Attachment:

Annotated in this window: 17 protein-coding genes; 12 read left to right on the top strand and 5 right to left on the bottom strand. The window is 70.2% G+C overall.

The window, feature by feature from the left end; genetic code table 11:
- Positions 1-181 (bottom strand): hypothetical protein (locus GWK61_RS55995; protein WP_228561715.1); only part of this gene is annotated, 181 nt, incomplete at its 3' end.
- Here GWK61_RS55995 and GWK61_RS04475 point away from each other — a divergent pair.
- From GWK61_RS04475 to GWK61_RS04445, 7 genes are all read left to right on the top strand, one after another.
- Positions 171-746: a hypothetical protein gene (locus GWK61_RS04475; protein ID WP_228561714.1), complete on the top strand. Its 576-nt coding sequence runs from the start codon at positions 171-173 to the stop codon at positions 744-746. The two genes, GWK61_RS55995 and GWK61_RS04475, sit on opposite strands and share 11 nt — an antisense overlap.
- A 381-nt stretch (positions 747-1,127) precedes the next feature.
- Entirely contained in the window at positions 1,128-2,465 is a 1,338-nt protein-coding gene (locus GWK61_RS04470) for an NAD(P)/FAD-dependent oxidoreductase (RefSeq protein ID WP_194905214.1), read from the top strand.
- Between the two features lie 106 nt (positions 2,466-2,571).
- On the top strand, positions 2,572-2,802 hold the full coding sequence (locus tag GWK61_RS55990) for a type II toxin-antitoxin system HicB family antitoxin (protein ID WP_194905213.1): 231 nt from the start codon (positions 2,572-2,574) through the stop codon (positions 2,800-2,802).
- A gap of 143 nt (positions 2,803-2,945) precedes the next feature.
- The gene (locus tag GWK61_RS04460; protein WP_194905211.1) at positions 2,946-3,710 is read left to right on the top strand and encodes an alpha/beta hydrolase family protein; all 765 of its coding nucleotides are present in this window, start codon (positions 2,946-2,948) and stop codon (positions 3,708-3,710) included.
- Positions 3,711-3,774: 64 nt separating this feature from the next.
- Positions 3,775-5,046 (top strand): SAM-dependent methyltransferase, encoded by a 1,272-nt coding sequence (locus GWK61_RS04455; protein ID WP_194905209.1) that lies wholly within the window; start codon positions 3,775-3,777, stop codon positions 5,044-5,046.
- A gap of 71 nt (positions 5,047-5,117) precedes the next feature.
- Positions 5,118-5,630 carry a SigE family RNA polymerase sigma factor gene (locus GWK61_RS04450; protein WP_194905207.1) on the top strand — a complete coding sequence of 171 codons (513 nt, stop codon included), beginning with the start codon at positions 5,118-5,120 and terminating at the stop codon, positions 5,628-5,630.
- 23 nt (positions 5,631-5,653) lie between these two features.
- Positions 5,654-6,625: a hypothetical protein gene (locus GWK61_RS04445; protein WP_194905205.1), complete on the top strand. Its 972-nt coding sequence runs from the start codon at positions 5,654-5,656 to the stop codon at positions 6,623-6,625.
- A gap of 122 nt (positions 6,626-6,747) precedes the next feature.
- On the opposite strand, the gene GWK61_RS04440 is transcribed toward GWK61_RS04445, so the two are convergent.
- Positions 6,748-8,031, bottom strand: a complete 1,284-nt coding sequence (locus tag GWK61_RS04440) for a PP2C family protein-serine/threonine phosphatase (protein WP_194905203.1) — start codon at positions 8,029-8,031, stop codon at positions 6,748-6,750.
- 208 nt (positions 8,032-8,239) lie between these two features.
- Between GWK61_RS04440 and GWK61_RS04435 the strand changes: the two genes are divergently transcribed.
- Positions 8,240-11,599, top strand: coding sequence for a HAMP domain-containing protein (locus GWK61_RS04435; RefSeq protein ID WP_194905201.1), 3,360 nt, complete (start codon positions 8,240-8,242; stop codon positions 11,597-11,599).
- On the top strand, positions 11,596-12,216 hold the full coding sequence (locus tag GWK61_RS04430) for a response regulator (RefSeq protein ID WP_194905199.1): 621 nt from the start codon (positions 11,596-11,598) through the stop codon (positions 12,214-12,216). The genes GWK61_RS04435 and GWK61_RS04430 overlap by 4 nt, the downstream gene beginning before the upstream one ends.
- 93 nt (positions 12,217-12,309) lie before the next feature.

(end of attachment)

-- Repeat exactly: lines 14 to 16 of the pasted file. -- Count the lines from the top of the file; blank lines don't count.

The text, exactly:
- Positions 3,775-5,046 (top strand): SAM-dependent methyltransferase, encoded by a 1,272-nt coding sequence (locus GWK61_RS04455; protein ID WP_194905209.1) that lies wholly within the window; start codon positions 3,775-3,777, stop codon positions 5,044-5,046.
- A gap of 71 nt (positions 5,047-5,117) precedes the next feature.
- Positions 5,118-5,630 carry a SigE family RNA polymerase sigma factor gene (locus GWK61_RS04450; protein WP_194905207.1) on the top strand — a complete coding sequence of 171 codons (513 nt, stop codon included), beginning with the start codon at positions 5,118-5,120 and terminating at the stop codon, positions 5,628-5,630.